Discrimination

FILE - In this June 22, 2016 file photo, Assemblywoman Cristina Garcia, D- Bell Gardens, speaks at the Capitol in Sacramento, Calif. Women lawmakers, lobbyists and staffers in California's Capitol are encouraging each other to share stories of sexual harassment in the workplace in an effort to show its pervasiveness and to ensure more men stand up against it. Assemblywoman Garcia, said legislative leadership has taken positive steps toward empowering more women, but that work is far from done. (AP Photo/Rich Pedroncelli, File)
October 18, 2017 - 1:19 am
SACRAMENTO, Calif. (AP) — Women lawmakers, lobbyists and staffers in California's Capitol are encouraging each other to share stories of sexual harassment in the workplace in an effort to show its pervasiveness and to ensure more men stand up against it. The open letter from nearly 150 women posted...
Read More
October 13, 2017 - 2:59 pm
FLAGSTAFF, Ariz. (AP) — A survey of National Park Service employees found widespread complaints of harassment and discrimination in the workplace, and top officials vowed to address it through training and enforcement. Reports of misconduct have tarnished the image of the Park Service and its...
Read More
FILE - This Saturday Aug. 12, 2017 file photo, an armed militia member stands guard at a white nationalist rally in Charlottesville, Va. The city of Charlottesville will join a lawsuit that seeks to prevent the heavily armed bands of white nationalists and militia groups that descended on the Virginia city for a violent summer rally from returning. The City Council held a special meeting Thursday, Oct. 12, where they voted to join the lawsuit. (AP Photo/Steve Helber)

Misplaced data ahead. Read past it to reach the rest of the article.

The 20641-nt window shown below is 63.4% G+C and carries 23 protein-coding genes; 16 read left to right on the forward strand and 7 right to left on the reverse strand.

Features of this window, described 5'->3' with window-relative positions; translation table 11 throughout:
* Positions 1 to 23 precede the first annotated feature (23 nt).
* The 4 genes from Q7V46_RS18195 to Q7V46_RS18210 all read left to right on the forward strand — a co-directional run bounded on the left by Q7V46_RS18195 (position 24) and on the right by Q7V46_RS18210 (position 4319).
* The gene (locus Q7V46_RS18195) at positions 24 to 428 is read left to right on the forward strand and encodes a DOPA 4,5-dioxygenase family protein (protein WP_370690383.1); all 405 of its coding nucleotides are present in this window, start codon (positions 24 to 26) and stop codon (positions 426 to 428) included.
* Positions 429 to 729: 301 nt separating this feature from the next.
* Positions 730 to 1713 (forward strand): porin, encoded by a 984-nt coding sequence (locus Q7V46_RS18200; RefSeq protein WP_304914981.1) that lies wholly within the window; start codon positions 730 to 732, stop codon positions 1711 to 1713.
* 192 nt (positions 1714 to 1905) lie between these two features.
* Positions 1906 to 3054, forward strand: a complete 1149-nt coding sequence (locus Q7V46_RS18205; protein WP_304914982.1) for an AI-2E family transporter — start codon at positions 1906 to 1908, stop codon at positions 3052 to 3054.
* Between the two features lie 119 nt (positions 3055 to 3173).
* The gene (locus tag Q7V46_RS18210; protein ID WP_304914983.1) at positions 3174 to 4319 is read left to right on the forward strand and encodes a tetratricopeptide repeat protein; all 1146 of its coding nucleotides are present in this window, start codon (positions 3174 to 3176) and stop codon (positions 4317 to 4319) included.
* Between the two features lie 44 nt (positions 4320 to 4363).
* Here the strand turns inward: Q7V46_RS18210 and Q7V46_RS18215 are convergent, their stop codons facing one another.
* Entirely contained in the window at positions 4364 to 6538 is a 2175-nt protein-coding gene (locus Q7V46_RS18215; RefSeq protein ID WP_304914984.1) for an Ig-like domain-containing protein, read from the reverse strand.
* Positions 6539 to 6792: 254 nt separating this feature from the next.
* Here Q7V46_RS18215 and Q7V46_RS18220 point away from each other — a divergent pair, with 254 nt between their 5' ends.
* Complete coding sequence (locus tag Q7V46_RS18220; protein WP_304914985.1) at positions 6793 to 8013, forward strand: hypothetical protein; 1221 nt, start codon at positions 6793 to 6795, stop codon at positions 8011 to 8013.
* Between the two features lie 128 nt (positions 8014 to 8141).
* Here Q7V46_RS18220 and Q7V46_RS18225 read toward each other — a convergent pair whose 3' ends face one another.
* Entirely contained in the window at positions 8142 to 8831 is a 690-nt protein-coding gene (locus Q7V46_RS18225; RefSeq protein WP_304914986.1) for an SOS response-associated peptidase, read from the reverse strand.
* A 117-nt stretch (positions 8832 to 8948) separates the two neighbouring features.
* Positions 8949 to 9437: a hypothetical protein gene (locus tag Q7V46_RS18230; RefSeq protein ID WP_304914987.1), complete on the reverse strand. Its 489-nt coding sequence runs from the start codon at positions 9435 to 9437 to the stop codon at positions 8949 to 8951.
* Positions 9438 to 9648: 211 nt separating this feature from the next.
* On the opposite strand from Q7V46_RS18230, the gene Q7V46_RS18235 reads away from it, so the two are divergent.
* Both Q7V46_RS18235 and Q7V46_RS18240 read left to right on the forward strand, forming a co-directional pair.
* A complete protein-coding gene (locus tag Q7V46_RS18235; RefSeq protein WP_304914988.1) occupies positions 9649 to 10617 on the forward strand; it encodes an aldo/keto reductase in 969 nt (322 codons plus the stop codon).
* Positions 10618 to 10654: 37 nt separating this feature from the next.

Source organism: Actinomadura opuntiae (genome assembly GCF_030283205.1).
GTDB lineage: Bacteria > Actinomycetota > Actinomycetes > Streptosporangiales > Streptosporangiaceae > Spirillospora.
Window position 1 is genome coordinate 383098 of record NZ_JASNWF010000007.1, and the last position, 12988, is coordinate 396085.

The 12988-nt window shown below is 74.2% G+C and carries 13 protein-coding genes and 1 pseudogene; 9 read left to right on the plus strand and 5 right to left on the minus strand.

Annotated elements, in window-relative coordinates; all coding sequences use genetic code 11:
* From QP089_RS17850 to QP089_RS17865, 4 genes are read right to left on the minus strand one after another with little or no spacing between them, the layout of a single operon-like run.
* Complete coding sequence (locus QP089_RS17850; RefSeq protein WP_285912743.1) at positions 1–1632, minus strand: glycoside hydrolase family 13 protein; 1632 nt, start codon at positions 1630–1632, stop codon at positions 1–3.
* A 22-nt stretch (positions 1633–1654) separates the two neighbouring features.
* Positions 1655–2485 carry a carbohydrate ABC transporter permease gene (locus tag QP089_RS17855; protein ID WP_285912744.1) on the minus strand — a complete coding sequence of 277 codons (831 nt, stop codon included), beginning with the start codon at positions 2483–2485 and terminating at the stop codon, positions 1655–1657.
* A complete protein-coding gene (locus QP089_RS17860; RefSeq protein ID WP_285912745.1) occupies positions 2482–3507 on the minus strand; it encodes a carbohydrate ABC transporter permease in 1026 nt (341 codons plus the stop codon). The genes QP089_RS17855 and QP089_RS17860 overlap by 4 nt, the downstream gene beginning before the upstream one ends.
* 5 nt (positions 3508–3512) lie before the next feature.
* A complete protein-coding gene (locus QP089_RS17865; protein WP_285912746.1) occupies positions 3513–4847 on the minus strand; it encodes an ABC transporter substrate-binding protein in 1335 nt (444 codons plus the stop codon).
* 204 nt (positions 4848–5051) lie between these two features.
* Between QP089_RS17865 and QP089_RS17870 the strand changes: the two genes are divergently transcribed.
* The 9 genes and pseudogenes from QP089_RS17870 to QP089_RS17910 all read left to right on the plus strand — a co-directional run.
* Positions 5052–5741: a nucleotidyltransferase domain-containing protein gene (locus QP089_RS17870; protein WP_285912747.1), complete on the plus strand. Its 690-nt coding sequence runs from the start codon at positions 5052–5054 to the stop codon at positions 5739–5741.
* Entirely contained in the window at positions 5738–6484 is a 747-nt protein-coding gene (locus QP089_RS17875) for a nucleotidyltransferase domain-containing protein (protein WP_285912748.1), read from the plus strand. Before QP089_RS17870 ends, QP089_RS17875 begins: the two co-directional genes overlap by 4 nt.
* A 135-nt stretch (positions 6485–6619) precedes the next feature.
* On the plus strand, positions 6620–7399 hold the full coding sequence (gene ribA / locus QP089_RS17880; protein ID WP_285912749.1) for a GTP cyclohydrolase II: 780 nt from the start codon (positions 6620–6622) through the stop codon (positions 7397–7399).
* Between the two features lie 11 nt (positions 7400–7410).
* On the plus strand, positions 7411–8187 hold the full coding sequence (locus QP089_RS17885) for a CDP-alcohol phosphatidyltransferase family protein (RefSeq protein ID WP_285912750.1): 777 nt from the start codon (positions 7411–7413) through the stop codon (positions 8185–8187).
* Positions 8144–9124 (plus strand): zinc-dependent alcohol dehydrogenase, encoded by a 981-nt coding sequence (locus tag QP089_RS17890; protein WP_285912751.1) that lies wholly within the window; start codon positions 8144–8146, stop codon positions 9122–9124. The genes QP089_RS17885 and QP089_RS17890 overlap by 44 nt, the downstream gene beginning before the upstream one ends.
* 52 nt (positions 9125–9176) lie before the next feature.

October 12, 2017 - 11:12 pm
Two newly filed lawsuits against the white nationalists and others who descended on Charlottesville during a summer rally aim to prevent the type of violent chaos that unfolded from happening again. One of the lawsuits was filed Thursday in Charlottesville Circuit Court on behalf of the city, local...
Read More
FILE -- In this Thursday, Aug. 24, 2017 file photo, Imtiaz Cajee, nephew of Ahmed Timol, poses with his book "Timol, A Quest for Justice" in the North Gauteng High court in Pretoria, South Africa. A South African court has found that an anti-apartheid activist who died in 1971 was tortured and killed by police, and did not kill himself by jumping from a 10th-floor window as authorities said at the time, it was reported on Thursday, Oct. 12, 2017. (AP Photo, File)
October 12, 2017 - 9:28 am
JOHANNESBURG (AP) — An anti-apartheid activist who died in 1971 was tortured and killed by South African police, a court said Thursday, a landmark decision that raised hopes that dozens of similar cases would be investigated. The inquest into Ahmed Timol's death had riveted South Africans as legal...
Read More
October 10, 2017 - 6:41 pm
PHILADELPHIA (AP) — A Drexel University professor whose tweets suggested a link between white supremacy and the shooting massacre at a Las Vegas country music festival has been has been put on leave. Associate professor George Ciccariello-Maher writes in an op-ed piece published Tuesday by The...
Read More